... Annual Report on the Geology of the State of Vermont


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Seite 70 - A sea lake shone amidst the fossil isle, Reflecting in a ring its cliffs and caverns, With heaven itself seen like a lake below. Compared with this amazing edifice, Raised by the weakest creatures in existence, What are the works of intellectual man, His temples, palaces, and sepulchres?
Seite 27 - For three weeks this terrific river disgorged itself into the sea with little abatement Multitudes of fishes were killed, and the waters of the ocean were heated for twenty miles along the coast The breadth of the stream, where it fell into the sea, is about half a mile, but inland it varies from one to four or five miles in width, conforming itself, like a river , to the face of the country over which it flowed.
Seite 107 - This region was first by atmospheric and geological causes of previous operation under the will of the Almighty, brought into a condition of superficial ruin, or some kind of general disorder.
Seite 27 - The atmosphere in all directions was filled with ashes, spray, gases, etc.; while the burning lava, as it fell into the water, was shivered into millions of minute particles, and, being thrown back into the air, fell in showers of sand on all the surrounding country. The coast was extended into the sea for a quarter of a mile, and a pretty sand-beach and a new cape were formed. Three hills of scoria and...
Seite 70 - Egypt's grey piles of hieroglyphic grandeur, That have survived the language which they speak, Preserving its dead emblems to the eye, Yet hiding from the mind what these reveal ; — Her pyramids would be mere pinnacles, Her giant statues, wrought from rocks of granite, But puny ornaments for such a pile As this stupendous mound of catacombs, Fill'd with dry mummies of the builder-worms.
Seite 64 - ... were taken or destroyed by the enemy, the rest having either stranded or foundered, or having been burnt by accident, — a striking proof that the dangers of our naval warfare, however great, may be far exceeded by the storm, the hurricane, the shoal, and all the other perils of the deep.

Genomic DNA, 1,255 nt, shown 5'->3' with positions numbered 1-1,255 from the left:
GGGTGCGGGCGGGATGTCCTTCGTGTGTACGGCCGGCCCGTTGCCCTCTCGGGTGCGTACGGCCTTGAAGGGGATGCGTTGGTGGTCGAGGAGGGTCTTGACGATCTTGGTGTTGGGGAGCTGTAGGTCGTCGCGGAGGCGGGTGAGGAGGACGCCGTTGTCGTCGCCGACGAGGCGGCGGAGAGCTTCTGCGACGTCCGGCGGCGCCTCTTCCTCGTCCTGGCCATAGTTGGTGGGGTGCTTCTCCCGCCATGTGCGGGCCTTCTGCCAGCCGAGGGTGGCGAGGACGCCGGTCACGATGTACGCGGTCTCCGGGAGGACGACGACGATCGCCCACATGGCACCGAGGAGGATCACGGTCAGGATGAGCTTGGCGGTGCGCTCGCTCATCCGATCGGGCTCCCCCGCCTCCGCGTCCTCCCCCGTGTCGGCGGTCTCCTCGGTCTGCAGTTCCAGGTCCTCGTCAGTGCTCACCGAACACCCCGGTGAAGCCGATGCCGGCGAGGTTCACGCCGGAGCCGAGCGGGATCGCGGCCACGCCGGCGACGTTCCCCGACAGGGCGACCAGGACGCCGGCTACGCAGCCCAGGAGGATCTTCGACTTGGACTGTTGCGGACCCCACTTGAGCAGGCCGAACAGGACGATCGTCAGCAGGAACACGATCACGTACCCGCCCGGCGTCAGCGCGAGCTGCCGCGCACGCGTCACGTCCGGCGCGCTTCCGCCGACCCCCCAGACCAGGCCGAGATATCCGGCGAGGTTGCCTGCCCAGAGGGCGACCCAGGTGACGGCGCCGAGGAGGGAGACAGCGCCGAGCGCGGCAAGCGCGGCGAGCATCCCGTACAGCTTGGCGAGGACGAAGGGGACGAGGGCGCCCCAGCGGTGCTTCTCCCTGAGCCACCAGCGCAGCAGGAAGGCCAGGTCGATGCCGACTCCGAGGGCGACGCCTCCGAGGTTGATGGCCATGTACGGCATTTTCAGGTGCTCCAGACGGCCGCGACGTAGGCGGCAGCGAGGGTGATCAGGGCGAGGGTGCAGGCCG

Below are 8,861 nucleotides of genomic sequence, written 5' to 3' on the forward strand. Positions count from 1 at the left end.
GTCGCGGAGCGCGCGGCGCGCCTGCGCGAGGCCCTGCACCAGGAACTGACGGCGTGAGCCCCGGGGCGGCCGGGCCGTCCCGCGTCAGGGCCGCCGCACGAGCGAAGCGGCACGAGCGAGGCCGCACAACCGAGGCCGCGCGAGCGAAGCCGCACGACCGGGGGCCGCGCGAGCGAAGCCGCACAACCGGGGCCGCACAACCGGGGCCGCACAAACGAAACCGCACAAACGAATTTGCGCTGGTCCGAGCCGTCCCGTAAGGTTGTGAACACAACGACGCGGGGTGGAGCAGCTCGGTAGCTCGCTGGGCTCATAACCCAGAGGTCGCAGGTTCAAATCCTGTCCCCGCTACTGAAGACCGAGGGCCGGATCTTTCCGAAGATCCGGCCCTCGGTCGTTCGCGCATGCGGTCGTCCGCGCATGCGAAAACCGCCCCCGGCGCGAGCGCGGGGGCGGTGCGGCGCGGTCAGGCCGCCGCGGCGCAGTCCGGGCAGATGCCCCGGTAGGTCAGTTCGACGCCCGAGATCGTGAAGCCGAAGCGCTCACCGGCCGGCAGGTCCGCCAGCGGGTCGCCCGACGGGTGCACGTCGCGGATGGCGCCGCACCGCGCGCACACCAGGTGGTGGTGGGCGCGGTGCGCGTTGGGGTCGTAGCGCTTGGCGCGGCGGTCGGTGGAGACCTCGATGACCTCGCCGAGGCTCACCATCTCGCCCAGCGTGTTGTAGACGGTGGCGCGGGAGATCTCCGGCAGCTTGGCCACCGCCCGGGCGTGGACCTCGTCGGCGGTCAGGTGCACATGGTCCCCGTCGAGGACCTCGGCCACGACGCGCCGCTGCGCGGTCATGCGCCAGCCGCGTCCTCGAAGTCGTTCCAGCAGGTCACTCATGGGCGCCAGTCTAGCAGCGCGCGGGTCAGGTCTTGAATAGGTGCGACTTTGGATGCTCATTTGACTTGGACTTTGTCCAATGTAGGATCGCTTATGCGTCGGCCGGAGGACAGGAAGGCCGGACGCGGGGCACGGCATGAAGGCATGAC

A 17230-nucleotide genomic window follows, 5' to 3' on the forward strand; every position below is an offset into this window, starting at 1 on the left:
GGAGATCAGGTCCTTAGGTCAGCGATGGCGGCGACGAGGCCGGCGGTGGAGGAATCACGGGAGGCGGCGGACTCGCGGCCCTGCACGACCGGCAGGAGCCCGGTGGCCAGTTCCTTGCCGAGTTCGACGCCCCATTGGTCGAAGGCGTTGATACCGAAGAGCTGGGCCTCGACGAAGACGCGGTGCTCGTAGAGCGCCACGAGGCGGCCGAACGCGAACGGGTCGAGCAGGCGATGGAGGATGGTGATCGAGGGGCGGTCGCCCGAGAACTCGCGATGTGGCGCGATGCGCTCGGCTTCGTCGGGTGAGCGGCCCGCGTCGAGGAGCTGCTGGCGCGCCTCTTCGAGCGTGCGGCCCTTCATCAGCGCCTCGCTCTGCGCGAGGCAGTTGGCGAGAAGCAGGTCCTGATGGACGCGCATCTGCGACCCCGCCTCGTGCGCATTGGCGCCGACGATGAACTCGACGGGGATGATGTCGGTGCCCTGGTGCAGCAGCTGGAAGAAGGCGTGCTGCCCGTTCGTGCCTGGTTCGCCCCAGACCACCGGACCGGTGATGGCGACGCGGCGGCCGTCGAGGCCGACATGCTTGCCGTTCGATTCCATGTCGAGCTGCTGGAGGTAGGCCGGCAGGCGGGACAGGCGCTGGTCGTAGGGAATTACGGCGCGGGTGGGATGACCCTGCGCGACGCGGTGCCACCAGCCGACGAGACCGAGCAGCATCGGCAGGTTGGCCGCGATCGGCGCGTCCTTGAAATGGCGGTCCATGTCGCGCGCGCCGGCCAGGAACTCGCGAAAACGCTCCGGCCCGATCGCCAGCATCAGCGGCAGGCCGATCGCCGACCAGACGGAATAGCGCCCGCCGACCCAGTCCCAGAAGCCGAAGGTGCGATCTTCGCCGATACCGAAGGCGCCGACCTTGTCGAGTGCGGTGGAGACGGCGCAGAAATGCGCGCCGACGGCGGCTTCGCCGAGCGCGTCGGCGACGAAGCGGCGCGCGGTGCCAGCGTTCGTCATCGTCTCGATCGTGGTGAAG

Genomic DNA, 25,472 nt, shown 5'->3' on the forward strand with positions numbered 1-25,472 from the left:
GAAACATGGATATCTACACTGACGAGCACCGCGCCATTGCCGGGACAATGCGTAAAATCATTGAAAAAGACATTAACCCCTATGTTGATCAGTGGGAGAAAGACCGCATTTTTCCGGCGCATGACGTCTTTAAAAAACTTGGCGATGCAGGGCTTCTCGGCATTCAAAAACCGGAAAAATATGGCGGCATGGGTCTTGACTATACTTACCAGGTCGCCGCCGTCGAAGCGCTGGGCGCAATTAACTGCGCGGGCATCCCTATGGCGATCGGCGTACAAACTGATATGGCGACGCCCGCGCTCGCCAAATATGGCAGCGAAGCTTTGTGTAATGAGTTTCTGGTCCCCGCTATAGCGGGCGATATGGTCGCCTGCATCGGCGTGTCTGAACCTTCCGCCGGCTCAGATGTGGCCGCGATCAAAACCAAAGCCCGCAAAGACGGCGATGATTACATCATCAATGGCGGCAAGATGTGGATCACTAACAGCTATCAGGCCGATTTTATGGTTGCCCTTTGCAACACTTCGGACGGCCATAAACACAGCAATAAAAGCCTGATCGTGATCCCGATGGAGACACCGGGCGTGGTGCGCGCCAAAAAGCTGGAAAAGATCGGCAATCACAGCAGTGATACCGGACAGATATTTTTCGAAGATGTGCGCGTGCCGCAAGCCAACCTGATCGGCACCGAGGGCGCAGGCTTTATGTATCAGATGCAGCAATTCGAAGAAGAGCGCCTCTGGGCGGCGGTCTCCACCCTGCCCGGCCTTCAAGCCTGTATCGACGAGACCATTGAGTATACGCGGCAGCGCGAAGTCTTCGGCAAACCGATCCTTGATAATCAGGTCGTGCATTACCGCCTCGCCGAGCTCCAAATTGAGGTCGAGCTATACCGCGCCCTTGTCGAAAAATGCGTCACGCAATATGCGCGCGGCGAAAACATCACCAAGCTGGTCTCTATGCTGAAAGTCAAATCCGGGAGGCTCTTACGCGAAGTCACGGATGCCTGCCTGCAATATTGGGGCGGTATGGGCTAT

Seite 26 - ... repeatedly overflowed, each cooling and forming a new layer from two feet thick and upwards, until the whole area of the crater was filled up, at least fifty feet above the original black ledge, and thus reducing the whole depth of the crater to less than nine hundred feet. This process of filling up continued till the latter part of May 1840, when, as many natives testify, the whole area of the crater became one entire sea of ignifluous matter, raging like old ocean when lashed into fury by...
Seite 103 - ... are overhung. The roof is covered as with a canopy of gorgeous tapestry, enriched with festoons of most graceful foliage, flung in wild, irregular profusion over every portion of its surface. The effect is heightened by the contrast of the coal-black colour of these vegetables, with the light ground-work of the rock to which they are attached.
Seite 66 - ... around the mouths of the principal rivers. An eye-witness thus describes the scene which presented itself at the mouth of the Spey, in Morayshire. " For several miles along the beach, crowds were employed in endeavouring to save the wood and other wreck with which the heavy rolling tide was loaded ; whilst the margin of the sea was strewed with the carcasses of domestic animals, and with millions of dead hares and rabbits.
Seite 70 - I saw the living pile ascend. The mausoleum of its architects, Still dying upwards as their labours closed ; Slime the material, but the slime was turned To adamant by their petrific touch ; Frail were their frames, ephemeral their lives, Their masonry imperishable.

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